Revitalizing the urban core one neighborhood at a time is the long-term goal of this Big 5 initiative. The first target area is bounded on the east and west by Troost Avenue and 71 Highway, from 26th through 55th Streets. An action agenda focusing on the issues of health and safety, education, and prosperity has been developed in concert with the neighborhood organizations, residents, and business owners within the target area. In addition, a nonprofit corporation, The Urban Neighborhood Initiative, Inc. (UNI) has been created to oversee and operate the initiative on a continuing basis.
March 5, 2013 update
HOSPITAL HILL ECONOMIC DEVELOPMENT CORPORATION GROCERY STORE PROJECT MOVES INTO DEVELOPMENT PHASE
The Hospital Hill Economic Development Corporation (HHEDC) and Truman Medical Centers (TMC) finalized the transfer of land from the City of Kansas City and the receivership of the Housing and Economic Development Financial Corporation (HEDFC) to complete the acquisition phase of the grocery store project.
“This is a significant milestone in our grocery store effort, not only will the store further the cause of healthy food in the urban core, but also the continued development of the Beacon Hill area” said HHEDC Chairman and TMC Lakewood Chief Operating Officer Charlie Shields. “Our partners in this phase of the project have been invaluable and we would like to thank TMC, the City of Kansas City, the HEDFC, Zimmer Real Estate and the Land Clearance for Redevelopment Authority for helping to move this project forward.” Read More >>
February 5, 2013 update
December 4, 2012 update
URBAN NEIGHBORHOOD INITIATIVE ANNOUNCES DIANNE CLEAVER AS EXECUTIVE DIRECTOR
Today, the Urban Neighborhood Initiative (UNI) Board of Trustees announced that community leader Dianne Cleaver has been selected as the first Executive Director of the organization.
The Urban Neighborhood Initiative is part of the “Big 5” identified last year by the Greater Kansas City Chamber of Commerce. Now a non-profit, the focus of the UNI is on improving opportunities for residents in an east-side area between Troost Avenue and 71 Highway from 22nd Street to 52nd Street.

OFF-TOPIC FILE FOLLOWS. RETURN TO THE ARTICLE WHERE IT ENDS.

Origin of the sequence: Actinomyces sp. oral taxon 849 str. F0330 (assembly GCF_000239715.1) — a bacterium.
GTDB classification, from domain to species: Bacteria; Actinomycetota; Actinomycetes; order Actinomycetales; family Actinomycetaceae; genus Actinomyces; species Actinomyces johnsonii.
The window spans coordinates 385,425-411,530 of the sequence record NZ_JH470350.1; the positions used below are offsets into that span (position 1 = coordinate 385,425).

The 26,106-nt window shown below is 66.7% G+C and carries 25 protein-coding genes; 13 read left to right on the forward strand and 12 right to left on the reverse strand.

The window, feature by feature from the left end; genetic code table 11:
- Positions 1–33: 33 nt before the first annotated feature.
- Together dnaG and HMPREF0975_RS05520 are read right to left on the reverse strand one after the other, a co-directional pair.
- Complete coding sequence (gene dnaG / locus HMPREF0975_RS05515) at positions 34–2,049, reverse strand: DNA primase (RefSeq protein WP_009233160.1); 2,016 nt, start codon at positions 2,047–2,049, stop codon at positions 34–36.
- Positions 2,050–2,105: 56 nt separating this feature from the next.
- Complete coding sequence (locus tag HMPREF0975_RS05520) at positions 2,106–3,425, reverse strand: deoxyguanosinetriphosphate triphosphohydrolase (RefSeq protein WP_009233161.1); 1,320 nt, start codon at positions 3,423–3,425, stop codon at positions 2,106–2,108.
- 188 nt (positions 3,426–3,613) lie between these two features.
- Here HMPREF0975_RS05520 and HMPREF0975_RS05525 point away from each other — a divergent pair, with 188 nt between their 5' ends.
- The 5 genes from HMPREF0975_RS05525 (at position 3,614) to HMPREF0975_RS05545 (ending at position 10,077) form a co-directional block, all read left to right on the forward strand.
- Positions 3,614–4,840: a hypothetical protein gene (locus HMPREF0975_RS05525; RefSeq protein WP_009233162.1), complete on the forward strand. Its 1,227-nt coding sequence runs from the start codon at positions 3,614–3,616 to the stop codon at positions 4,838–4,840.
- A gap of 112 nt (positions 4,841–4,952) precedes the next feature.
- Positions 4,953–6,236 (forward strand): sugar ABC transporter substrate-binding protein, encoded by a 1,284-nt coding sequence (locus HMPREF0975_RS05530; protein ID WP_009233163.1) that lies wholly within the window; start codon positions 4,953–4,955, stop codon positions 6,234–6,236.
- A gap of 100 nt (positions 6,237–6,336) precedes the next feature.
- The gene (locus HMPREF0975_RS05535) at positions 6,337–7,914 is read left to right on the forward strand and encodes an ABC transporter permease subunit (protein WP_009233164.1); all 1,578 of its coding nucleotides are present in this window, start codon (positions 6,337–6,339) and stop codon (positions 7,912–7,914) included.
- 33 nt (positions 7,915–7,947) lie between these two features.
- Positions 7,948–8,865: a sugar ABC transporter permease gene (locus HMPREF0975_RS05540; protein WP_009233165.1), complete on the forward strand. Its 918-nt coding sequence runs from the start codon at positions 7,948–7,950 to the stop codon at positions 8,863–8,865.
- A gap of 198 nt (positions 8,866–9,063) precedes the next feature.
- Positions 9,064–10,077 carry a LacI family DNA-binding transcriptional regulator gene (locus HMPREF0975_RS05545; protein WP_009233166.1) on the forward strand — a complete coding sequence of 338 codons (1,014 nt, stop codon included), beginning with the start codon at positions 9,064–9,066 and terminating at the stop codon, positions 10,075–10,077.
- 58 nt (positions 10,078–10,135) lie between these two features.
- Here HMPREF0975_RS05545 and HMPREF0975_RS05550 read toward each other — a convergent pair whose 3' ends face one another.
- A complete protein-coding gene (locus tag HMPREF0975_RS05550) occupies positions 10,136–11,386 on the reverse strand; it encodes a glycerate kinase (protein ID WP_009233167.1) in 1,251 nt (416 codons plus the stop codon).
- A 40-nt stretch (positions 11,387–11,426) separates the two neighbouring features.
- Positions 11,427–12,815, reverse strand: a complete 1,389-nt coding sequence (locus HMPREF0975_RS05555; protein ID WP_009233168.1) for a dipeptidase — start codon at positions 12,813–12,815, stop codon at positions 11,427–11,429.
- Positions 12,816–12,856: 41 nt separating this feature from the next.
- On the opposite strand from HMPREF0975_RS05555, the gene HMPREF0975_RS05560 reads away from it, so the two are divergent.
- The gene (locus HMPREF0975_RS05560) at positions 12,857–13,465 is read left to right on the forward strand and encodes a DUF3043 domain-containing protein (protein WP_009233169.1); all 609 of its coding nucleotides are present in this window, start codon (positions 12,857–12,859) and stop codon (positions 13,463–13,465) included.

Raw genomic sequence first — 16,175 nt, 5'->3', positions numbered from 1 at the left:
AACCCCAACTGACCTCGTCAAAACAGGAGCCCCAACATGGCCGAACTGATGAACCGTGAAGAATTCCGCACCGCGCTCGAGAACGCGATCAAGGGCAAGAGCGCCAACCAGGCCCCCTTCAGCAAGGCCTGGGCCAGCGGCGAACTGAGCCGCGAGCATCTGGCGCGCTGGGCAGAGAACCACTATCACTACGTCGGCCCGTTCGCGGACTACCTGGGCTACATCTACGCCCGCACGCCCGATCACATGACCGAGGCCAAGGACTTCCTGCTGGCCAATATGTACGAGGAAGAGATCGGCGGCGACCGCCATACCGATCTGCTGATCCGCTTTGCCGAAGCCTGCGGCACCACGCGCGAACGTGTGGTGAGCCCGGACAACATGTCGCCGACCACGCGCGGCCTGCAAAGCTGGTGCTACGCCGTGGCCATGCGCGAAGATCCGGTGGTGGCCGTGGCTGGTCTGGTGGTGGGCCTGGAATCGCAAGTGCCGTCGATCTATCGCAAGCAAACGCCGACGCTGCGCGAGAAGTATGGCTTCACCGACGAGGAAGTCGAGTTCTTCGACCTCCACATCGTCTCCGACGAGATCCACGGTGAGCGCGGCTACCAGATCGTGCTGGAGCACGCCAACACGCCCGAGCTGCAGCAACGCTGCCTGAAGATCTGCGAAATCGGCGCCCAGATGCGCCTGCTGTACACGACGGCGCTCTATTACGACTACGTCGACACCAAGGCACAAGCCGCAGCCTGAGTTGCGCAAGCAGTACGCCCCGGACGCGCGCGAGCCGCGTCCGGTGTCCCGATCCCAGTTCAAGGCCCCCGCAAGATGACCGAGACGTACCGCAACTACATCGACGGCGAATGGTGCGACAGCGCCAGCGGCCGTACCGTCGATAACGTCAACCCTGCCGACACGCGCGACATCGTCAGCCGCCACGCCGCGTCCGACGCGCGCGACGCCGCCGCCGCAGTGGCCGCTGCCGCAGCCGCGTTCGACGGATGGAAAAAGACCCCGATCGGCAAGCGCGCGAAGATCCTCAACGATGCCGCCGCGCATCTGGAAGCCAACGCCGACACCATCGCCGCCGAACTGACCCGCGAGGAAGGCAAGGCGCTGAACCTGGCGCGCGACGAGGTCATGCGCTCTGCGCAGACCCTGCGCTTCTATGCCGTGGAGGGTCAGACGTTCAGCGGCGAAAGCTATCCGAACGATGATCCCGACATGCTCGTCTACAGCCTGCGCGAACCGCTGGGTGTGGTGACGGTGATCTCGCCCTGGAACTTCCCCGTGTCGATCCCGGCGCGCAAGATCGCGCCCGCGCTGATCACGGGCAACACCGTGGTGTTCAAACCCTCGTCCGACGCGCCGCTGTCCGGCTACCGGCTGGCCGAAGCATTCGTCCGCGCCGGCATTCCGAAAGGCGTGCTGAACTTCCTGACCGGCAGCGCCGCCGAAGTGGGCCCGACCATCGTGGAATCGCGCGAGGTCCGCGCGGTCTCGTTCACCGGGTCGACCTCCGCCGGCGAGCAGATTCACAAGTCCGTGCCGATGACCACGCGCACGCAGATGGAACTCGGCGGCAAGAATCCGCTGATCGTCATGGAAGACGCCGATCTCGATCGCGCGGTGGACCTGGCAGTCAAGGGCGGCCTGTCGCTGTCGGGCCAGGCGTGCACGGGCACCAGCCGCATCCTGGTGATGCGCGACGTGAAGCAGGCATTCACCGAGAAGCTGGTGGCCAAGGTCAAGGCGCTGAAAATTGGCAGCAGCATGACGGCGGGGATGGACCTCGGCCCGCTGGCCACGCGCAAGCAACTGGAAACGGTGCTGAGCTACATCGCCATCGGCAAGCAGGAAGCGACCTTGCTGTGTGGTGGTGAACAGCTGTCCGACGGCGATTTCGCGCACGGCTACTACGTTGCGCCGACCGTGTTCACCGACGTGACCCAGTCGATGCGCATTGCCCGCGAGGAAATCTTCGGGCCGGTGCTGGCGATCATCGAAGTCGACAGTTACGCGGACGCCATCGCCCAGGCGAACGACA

“I could not be more excited to begin implementation of the plans laid forth in the Urban Neighborhood Initiative Action Agenda,” Cleaver said. “Through the establishment of the UNI, Terry Dunn with JE Dunn, Brent Stewart with the United Way of Greater Kansas City, and everyone with The Chamber have created a foundation that allows for sustained impact and change in a part of our city that needs it most. For the first time, the UNI brings together business, community and individuals under a common goal. It’s the combination of sound direction and unified support that will make us successful.”
Last month, representatives from the UNI board of directors unveiled the UNI Action Agenda. The Agenda, which is the culmination of more than 12 months of community work, includes an emphasis on prosperity, health and safety.
“The organization could not be in a better position to effect long-term change and positive impact in this community,” said Terry Dunn, co-chair of the UNI board. “Under Dianne’s leadership I’m confident the UNI will become a model of success for our community as well as others around the country.”
October 4, 2012 update
BIG 5 URBAN NEIGHBORHOOD INITIATIVE UNVEILS ACTION AGENDA FOR TROOST CORRIDOR
Prosperity, health and safety, and education are the three areas of emphasis included in the Action Agenda plan unveiled today to an Urban Neighborhood Initiative symposium attended by approximately 250 community leaders, neighborhood advocates, and business representatives at the Federal Reserve Bank.
The Urban Neighborhood Initiative (UNI) is one of the Big 5 initiatives identified last year by the Greater Kansas City Chamber of Commerce, and is focused on improving the opportunities for residents in an east side area between Troost Avenue and 71 Highway from 22nd Street to 52nd Street.
“This is an important next step in a very thoughtful and deliberate process,” says Terry Dunn, chairman and CEO of JE Dunn Construction and co-champion of the Urban Neighborhood Initiative. “The action agenda will be finalized in the next few months, with implementation in the target area set to begin Jan. 1, 2013.”
Brent Stewart, president and CEO of United Way of Greater Kansas City and UNI co-champion, says, “Our discussions with the neighborhood residents and community leaders identified the direction that is key to the success of this initiative. Connecting people and business, both within the neighborhoods of our target area as well as throughout the region, is essential.”